As part of our return to in-person work, I recently attended a session along with six others from my staff in which we shared our pandemic stories. Each person had 20 minutes to share. The session was many things: gut-wrenching, mundane, beautiful, sad. Though I have processed the pandemic’s upheaval in specific moments, there was never a full accounting for what I went through and where I am now. When I would ask, “How was lockdown for you and yours?” people would respond, “Pretty good. I learned to bake bread.” Or, “I felt lonely but overall I didn’t have it as bad as others.” How could I ask or answer such a question on one foot? Even as I was aware of the loss constantly, it was only in that prolonged sharing space that I began to witness – in person, finally – its many, varied layers. How do we even begin to scratch the surface of this upheaval, this grief?
On October 1, 2020, my brother-in-law died in a car accident, which required my partner and I to fly to London for the funeral and Shiva. The day we landed was the day of my own brother’s tenth yahrzeit. The travel quarantines, immigration restrictions, and endless lockdowns compounded an already raw grief. I continued, somehow, to work at Congregation Beit Simchat Torah (CBST) and attend classes with a five-hour time difference as Covid cases rose in London. It was an immensely hard few months with very little that felt ‘normal.’ This grief and dislocation has marked me, and it is a comfort to know I was – and am – certainly not alone.
As we begin to reemerge, the stakes feel high and as much as I crave some kind of tikkun for the past 15 months, I know it is impossible to go back to what was. We are in an in-between, stepping out of one reality and emerging into the next. In stepping over this threshold, we are carrying emotional and physical scars, some visible, many more invisible. As leaders, how will we recover and reinvent? At Camp Ramah in the Rockies, where I began my summer, we emphasized “lifting the veil” on mental health. Each night, staff and campers do a brief check-in about the day. It is a simple traffic-light system (green/yellow/red), a way to know where people are emotionally. Initiatives like this are how culture changes.
I think the pandemic has reinforced what we already knew to be true. As leaders, we need to lean closer and listen deeper to the needs of the people we work with and serve. We need to get more honest about what we are going through to normalize sitting with brokenness. We need to use the rituals we have in our tradition and invent new ones to meet this moment. Yet still, we need to protect our boundaries. I was used to regularly overriding my internal “no” with a “yes,” ignoring my physical limits and accepting the relational and emotional toll. I am trying to be serious about what and who nourishes me, to value my wellness as a priority. Most of all, I am trying to center Simcha – even and especially in the wake of hardship – in my life, relationships, and communities.”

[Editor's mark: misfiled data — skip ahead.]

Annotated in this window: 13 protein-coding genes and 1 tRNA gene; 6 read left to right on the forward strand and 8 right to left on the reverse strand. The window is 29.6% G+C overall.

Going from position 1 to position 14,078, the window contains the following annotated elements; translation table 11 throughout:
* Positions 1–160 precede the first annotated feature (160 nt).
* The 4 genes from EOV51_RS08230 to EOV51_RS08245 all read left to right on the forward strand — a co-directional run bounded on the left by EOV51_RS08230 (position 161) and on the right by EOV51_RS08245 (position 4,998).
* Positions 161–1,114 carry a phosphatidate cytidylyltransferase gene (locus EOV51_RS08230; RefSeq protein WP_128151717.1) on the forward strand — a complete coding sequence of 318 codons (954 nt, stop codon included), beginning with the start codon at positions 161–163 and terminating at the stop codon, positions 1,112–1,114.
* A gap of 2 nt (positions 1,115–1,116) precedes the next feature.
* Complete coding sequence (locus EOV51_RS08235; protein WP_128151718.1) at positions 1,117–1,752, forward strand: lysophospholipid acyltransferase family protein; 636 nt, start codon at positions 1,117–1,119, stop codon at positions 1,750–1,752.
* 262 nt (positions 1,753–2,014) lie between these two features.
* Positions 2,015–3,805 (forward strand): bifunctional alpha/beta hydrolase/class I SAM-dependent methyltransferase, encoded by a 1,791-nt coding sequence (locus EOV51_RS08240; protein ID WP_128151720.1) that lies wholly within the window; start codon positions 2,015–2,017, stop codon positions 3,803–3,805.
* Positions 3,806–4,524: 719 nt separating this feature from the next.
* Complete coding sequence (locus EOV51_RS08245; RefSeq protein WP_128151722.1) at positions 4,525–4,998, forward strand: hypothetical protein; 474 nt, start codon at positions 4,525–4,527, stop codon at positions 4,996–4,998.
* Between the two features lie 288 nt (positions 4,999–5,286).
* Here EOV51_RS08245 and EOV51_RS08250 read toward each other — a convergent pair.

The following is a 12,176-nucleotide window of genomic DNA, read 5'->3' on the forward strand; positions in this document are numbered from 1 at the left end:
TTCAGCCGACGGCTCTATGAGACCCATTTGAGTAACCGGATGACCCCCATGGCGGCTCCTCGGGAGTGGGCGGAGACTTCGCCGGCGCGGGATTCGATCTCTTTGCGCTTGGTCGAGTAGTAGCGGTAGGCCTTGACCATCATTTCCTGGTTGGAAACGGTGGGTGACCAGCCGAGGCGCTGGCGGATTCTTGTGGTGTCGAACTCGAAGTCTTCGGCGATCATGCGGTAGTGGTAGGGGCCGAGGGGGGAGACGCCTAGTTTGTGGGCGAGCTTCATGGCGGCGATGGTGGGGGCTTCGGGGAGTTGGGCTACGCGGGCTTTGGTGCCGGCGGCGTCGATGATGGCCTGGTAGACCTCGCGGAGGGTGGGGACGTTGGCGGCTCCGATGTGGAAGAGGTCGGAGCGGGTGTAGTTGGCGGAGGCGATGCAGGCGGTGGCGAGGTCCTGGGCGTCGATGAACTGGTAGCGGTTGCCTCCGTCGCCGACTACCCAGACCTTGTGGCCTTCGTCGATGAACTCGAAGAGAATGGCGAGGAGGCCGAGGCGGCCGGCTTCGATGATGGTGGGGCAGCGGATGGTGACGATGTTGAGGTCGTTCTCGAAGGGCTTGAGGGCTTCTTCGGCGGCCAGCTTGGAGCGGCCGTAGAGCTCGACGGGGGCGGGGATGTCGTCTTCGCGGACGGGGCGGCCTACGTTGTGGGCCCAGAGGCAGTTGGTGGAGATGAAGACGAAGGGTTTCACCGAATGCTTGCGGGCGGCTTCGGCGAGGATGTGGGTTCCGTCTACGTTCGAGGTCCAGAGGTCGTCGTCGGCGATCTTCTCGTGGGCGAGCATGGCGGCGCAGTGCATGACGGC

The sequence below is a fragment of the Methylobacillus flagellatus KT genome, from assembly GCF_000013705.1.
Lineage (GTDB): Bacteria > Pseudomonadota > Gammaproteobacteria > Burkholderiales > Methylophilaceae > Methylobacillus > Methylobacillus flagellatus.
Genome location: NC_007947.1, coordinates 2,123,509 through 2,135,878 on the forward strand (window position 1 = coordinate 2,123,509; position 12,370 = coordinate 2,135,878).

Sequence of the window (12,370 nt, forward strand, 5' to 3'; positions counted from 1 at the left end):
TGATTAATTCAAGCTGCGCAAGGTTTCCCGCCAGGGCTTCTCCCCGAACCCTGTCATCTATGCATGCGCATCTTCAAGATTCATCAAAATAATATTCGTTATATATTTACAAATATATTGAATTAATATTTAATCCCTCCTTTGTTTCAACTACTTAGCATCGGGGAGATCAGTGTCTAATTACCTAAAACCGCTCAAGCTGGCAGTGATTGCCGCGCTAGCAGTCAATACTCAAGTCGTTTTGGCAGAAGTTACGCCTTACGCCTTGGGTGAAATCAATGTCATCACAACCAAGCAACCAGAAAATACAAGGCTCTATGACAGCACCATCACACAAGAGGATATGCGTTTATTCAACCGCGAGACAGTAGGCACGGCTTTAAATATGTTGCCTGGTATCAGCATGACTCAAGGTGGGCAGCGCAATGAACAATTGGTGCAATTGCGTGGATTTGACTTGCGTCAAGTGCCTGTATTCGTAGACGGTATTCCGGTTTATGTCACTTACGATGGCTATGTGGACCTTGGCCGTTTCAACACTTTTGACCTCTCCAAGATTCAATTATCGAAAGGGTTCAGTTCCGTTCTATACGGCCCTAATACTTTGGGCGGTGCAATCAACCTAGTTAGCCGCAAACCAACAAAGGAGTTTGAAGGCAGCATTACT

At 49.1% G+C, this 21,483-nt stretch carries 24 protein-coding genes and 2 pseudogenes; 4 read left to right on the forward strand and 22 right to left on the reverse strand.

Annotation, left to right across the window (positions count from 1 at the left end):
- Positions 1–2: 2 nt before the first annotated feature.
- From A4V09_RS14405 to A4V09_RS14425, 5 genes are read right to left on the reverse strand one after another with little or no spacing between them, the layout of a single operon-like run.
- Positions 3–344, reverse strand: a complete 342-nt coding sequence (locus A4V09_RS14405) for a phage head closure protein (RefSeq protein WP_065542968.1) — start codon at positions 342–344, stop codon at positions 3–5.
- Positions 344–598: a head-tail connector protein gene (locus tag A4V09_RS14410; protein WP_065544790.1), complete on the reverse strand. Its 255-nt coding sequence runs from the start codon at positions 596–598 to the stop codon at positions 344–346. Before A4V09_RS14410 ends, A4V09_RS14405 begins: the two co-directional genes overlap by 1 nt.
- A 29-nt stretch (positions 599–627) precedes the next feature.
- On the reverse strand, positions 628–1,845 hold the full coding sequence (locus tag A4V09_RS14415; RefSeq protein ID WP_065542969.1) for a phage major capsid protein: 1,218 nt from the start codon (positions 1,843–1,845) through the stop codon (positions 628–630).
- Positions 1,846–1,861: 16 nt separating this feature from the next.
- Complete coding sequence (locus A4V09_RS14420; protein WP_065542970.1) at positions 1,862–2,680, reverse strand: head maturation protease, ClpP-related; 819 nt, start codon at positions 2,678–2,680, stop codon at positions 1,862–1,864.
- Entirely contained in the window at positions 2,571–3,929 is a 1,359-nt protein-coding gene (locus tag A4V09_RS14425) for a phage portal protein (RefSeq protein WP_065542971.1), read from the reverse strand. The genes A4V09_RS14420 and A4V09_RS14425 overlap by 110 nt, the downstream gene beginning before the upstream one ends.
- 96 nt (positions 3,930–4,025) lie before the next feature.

At the moment, I’m helping BaMidbar Therapy to give Hillel professionals tools for mental health and wellness programming in return to campus. My synagogue established a thriving Connectors program, in which congregants call one another every other week. I’ve spent hundreds of hours making pastoral phone calls in my capacity as a rabbinic intern. I try to show up as a friend to the people I love. Whatever we do, we cannot fully mend the hurt and grief that we’ve endured, but we can honor the resilience that we’ve found, the fluency we’ve had to learn in this strange, often unspoken language of grief.
In just a few days, we will mark Tisha B’Av, a day to mourn the calamities that have befallen our people throughout time, most significantly the destruction of the Temple in Jerusalem. We stop pleasantries, sit on the floor, light candles. We chant Eichah and recount in poetic, brutal language the devastation and destruction. We take a full day to fast, to sit in the communal loss that shaped our people, and to mark the miracle of our continued survival. I can’t think of anything more appropriate at this point in the pandemic. It is impossible to fully mend the chaos and loss that Covid has wrought. But we can sit together in the brokenness, recount what we have lost, build community, honor our resilience, and try to be open to whatever will emerge.
Get To Know The Author
WGF/DS Dave Yedid (Class 31) is a rising fifth-year at the Jewish Theological Seminary’s rabbinical school and Cooperberg-Rittmaster Rabbinical Intern at Congregation Beit Simchat Torah.